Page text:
I had to finally admit I just don't have the brain cells right now for Updike and Chesterton. They remain on the bookshelf, staring at me and making me feel slightly guilty. Them and the pound cake.
So, instead, I've read some easier and enjoyable reads, starting with The Guernsey Literary and Potato Peel Pie Society. I saw the book ages ago when it first came out and wasn't quite sure it would be worth reading until I saw LuAnne Schendel's review on GoodReads. Mom picked up the book to read and then mailed it to me in my Mother's Day package. (Our lending library is going to get more expensive now that I've moved.) A quick read, predictable but satisfying, and persuasive. Mom and I are determined to visit Guernsey some day. I had never known the story of the German occupation of the Channel islands, the closest the Germans got to invading England. I also enjoyed the novel's epistle structure. Letters reveal a character in personal, intimate ways and I appreciated this change in narration. Side note: I knew a woman in our church growing up who lived in post-WW2 Yugoslavia under Tito as a child. Because her family was German, they were sent to an internment camp as retaliation. After escaping, their life was difficult. Ever resourceful, her mother made a type of cake from potato peels and I always remembered that, wondering if I would be able to one, eat something like that and, two, be that determined and plucky. Her mother also used a giant pumpkin shell to bathe the children in so they wouldn't get lice while in the camp. Mom just read The Zookeeper's Wife, set in German-occupied Poland, and we've both wondered if we would have survived that type of life.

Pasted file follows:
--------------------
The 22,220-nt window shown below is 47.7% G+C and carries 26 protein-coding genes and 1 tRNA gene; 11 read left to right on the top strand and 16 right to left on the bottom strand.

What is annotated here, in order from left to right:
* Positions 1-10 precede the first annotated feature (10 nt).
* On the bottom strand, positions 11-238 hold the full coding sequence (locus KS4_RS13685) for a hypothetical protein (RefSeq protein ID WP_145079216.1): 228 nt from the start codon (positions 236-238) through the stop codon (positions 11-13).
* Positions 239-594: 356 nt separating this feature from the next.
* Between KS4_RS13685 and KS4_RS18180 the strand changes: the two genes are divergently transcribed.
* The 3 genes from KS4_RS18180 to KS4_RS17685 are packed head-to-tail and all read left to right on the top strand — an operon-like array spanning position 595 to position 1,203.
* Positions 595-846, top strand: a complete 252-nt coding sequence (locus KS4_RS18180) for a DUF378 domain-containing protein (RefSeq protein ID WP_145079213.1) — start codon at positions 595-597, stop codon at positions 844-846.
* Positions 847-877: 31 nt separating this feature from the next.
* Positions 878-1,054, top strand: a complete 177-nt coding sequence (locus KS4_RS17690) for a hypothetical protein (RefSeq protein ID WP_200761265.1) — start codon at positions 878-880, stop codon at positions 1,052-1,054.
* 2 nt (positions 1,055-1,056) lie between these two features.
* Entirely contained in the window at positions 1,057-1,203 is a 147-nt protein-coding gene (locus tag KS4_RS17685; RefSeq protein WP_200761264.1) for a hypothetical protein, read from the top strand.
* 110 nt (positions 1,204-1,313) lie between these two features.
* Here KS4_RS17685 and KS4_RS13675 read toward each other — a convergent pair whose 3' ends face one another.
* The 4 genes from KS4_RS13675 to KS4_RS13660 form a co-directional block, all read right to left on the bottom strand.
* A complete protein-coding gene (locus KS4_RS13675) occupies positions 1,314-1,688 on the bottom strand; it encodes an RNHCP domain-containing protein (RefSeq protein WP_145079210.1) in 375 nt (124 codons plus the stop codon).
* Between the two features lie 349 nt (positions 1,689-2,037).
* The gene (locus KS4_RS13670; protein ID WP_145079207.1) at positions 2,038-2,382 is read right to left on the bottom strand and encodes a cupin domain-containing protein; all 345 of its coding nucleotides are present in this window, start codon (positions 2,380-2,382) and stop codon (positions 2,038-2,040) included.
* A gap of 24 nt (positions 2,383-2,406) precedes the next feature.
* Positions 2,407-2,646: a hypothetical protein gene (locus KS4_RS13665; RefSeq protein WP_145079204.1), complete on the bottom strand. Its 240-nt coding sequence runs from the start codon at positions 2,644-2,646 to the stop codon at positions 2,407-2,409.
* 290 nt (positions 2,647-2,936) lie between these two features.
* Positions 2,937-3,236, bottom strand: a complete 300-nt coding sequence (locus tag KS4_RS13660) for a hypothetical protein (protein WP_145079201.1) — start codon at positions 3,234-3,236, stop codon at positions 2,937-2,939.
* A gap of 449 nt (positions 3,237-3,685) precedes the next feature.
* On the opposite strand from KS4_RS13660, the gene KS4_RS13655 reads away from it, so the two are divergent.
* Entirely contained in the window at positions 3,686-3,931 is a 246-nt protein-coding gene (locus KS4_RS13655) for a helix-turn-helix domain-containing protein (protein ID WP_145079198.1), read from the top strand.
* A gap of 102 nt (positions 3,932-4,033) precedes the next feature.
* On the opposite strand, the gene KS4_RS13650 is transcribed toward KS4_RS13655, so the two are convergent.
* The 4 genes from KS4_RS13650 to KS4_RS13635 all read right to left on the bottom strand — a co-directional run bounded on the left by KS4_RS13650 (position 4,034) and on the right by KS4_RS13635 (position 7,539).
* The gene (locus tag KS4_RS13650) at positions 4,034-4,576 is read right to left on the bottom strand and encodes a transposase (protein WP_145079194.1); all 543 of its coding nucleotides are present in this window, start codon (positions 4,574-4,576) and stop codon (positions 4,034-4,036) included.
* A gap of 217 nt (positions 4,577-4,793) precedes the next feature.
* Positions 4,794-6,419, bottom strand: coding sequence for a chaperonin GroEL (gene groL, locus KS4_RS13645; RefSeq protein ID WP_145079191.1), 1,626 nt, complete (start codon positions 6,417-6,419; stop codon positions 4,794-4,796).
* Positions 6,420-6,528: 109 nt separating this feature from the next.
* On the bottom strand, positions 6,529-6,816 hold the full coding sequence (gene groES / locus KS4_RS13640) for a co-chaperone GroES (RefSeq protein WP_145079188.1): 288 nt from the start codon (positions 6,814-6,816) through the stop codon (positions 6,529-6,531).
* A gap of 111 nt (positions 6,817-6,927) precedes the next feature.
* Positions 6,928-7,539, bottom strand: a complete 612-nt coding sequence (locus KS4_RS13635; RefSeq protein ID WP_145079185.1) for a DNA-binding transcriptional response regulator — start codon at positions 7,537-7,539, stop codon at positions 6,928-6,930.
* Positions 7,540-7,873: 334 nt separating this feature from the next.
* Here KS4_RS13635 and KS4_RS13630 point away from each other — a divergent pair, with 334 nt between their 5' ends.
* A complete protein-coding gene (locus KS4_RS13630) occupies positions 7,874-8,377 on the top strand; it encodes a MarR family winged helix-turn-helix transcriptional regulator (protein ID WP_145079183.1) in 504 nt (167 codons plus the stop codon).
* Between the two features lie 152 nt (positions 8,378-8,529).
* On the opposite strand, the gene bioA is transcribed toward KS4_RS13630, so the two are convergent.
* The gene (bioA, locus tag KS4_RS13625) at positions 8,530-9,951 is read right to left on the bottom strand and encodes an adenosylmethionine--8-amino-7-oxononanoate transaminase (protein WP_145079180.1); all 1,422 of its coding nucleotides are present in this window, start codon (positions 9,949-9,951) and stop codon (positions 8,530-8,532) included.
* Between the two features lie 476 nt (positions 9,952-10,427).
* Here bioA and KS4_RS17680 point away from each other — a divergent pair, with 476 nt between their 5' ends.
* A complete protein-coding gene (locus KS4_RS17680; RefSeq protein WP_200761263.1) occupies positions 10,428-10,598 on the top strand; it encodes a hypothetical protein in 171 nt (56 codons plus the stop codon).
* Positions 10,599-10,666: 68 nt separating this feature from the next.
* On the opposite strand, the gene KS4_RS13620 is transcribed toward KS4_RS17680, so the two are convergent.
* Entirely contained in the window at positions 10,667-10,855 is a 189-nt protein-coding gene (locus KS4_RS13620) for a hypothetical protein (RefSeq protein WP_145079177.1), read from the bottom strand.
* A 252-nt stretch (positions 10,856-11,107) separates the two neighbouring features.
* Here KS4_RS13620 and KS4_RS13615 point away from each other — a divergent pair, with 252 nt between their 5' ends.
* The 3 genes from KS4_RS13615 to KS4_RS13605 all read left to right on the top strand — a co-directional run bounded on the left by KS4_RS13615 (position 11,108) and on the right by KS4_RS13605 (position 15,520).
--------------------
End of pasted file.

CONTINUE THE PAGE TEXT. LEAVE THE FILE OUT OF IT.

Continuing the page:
I also just finished Olive Kitteridge, a novel told in short stories. The author says she chose that type of structure since she figured the reader would need a break from the hard-to-live-with Olive, who permeates every story and every life in the tiny Maine town of Crosby. Though almost every tale involved infidelity or contemplations of suicide--a bit depressing!--they are well written, complex, and engaging. I love the short story genre and every chapter left me thinking about what would happen next. Strout's stories perfectly follow those New Critic values of irony, ambiguity, and tension. I love stories like that! It would be a good teaching text, though I would pick and choose which stories I taught.
Finally, the ducklings are discovering the Frances stories. I was reminded about this series through a radio segment on NPR about a couple who try to make reading to their kids more enjoyable for the parents by creating voices for the characters and making reading a competition between Mom and Dad (listen to/read "Bedtime Story Showdown" here). I love these stories. They are a perfect challenge for Rebekah who reads them to Ben. In fact, I've employed her reading services a lot lately while I've been otherwise occupied. They take a stack of books into Ben's room, lay down on their tummies, and read and read. She has pretty good voices too.